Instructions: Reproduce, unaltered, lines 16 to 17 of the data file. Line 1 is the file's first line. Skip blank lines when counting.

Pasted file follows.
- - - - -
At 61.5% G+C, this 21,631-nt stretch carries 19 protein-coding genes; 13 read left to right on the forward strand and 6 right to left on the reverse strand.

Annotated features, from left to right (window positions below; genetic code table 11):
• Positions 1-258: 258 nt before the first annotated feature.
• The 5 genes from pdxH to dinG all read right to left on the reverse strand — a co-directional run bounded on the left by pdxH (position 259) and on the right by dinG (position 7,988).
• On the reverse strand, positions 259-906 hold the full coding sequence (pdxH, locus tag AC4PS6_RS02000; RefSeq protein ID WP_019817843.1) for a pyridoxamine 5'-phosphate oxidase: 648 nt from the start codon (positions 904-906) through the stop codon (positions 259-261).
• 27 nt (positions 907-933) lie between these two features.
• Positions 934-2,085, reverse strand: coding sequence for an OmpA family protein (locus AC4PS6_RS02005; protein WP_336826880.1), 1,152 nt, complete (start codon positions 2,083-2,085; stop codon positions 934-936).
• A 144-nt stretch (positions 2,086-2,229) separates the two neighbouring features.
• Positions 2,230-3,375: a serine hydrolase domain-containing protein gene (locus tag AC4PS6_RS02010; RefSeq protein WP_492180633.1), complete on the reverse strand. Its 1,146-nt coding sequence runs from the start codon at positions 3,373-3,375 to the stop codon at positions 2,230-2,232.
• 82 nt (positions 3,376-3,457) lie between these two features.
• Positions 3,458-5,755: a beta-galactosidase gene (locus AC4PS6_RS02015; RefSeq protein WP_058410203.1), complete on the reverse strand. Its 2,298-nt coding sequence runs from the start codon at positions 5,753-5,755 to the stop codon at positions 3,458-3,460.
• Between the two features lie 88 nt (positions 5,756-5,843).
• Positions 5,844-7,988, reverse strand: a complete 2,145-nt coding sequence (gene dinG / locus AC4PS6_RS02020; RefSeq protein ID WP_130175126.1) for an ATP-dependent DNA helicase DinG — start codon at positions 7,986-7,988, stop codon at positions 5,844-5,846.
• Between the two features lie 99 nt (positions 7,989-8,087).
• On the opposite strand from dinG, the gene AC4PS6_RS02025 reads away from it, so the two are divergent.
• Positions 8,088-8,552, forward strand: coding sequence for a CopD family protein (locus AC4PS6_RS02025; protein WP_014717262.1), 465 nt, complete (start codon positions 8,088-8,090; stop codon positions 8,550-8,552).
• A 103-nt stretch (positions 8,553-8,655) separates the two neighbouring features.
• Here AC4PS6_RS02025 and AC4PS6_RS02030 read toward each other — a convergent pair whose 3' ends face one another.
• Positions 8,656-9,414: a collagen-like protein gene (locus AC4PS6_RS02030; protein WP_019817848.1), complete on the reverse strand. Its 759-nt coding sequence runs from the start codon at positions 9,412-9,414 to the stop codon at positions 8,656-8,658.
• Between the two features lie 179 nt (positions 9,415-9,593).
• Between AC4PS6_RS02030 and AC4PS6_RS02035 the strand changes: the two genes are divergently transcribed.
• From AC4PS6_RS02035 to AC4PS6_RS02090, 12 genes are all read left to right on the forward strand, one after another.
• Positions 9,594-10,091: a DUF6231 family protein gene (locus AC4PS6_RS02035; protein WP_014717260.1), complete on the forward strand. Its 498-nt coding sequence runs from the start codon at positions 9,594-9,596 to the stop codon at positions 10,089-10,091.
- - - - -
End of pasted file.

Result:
• Positions 8,088-8,552, forward strand: coding sequence for a CopD family protein (locus AC4PS6_RS02025; protein WP_014717262.1), 465 nt, complete (start codon positions 8,088-8,090; stop codon positions 8,550-8,552).
• A 103-nt stretch (positions 8,553-8,655) separates the two neighbouring features.